Size: 203,5cm x 51,5cm, 1999
Do It Yourself : Photoshop Un-Plugged
‘splashspleen’ is the last of a series of sampled images ‘translated to plastic’ by Norbert Bayer, using a children creativity game called ‘Ministeck’ originating somewhere in the 70′s, in which colored plastic pushpins are placed on a grid, creating a rough, ‘pixelized’ image.
As used to be mostly the case with the original ‘Ministeck’ hobby artists, Bayer chose a ready-made image to recreate, the image being no other than the title image (‘splash screen’ in software industry terms) of the known contemporary image manipulation tool for the masses, Adobe’s software environment Photoshop. This image, originally created by American computer artist Jeff Schewe, shows a professional 72mm lens, a flock of doves and a big blue eye in a golden frame. A composition that suggests the ‘perfect image’, and would do so also to audiences unfamiliar with the software itself.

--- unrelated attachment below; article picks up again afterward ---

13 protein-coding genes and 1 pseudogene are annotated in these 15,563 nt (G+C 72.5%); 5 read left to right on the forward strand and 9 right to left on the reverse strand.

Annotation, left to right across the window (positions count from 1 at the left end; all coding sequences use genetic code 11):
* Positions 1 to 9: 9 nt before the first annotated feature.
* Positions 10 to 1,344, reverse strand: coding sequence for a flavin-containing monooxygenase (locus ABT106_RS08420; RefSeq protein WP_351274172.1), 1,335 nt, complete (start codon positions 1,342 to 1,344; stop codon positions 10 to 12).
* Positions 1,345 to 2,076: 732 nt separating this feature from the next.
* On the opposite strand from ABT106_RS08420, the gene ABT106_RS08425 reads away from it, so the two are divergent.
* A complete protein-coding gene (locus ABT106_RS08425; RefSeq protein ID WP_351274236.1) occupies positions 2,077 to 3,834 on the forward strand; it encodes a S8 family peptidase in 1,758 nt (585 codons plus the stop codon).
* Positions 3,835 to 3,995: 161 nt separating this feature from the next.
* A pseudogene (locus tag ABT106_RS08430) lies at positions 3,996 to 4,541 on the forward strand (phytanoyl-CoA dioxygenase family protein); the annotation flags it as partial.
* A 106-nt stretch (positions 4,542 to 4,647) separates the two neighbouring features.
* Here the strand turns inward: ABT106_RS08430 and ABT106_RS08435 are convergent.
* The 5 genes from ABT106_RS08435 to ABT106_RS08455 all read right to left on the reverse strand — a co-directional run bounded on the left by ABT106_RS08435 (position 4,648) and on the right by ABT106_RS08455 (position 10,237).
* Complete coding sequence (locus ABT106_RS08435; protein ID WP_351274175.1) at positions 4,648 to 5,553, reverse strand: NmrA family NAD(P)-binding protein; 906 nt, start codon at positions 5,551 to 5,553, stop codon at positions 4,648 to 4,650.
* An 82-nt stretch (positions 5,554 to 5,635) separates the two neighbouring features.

This choice for ‘the image of imaging’ implies the tension of similarity and difference between content and form in the visual work: both ‘Ministeck’ and Photoshop are clear slates, ‘pixel boards’ for laying out any possible two dimensional images. Yet while Photoshop brings about ‘high-tech’ image creation, the ‘Ministeck’ recreation is ‘low-tech’ or rather ‘no-tech’ by nature. And when reproduced 1:1 on the ‘Ministeck’ grid, each screen pixel (the techno-term for picture-element) becomes one plastic element, and the original onscreen virtual image becomes a monumental ‘plastic painting’, physical and suitable to the earlier canvas restricted exhibition wall.
As an old wise Chinese once said:
“One picture is worth a thousand words”.
Yet digitally speaking, ‘splashspleen’ is precisely 60512 plastic-pixels worth.
Dominique Busch & Yariv Alter Fin